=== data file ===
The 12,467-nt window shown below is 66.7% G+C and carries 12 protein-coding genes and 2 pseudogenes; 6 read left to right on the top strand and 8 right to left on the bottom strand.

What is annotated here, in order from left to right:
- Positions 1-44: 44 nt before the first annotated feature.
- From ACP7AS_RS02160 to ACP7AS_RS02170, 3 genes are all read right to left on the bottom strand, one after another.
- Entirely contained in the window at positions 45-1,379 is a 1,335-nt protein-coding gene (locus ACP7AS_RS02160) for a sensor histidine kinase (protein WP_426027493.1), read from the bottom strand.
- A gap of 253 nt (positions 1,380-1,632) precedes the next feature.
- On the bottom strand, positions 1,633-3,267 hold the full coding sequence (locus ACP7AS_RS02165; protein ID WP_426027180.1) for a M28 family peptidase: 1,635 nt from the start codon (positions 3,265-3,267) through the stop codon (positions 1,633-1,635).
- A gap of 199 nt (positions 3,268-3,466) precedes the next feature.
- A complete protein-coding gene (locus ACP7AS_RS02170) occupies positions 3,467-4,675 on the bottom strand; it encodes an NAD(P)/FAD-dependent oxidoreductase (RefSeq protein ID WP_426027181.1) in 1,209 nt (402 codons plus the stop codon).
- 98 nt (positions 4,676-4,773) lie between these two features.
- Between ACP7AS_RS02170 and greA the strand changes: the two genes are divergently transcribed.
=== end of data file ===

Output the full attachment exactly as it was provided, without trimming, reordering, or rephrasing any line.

The 12,467-nt window shown below is 66.7% G+C and carries 12 protein-coding genes and 2 pseudogenes; 6 read left to right on the top strand and 8 right to left on the bottom strand.

What is annotated here, in order from left to right:
- Positions 1-44: 44 nt before the first annotated feature.
- From ACP7AS_RS02160 to ACP7AS_RS02170, 3 genes are all read right to left on the bottom strand, one after another.
- Entirely contained in the window at positions 45-1,379 is a 1,335-nt protein-coding gene (locus ACP7AS_RS02160) for a sensor histidine kinase (protein WP_426027493.1), read from the bottom strand.
- A gap of 253 nt (positions 1,380-1,632) precedes the next feature.
- On the bottom strand, positions 1,633-3,267 hold the full coding sequence (locus ACP7AS_RS02165; protein ID WP_426027180.1) for a M28 family peptidase: 1,635 nt from the start codon (positions 3,265-3,267) through the stop codon (positions 1,633-1,635).
- A gap of 199 nt (positions 3,268-3,466) precedes the next feature.
- A complete protein-coding gene (locus ACP7AS_RS02170) occupies positions 3,467-4,675 on the bottom strand; it encodes an NAD(P)/FAD-dependent oxidoreductase (RefSeq protein ID WP_426027181.1) in 1,209 nt (402 codons plus the stop codon).
- 98 nt (positions 4,676-4,773) lie between these two features.
- Between ACP7AS_RS02170 and greA the strand changes: the two genes are divergently transcribed.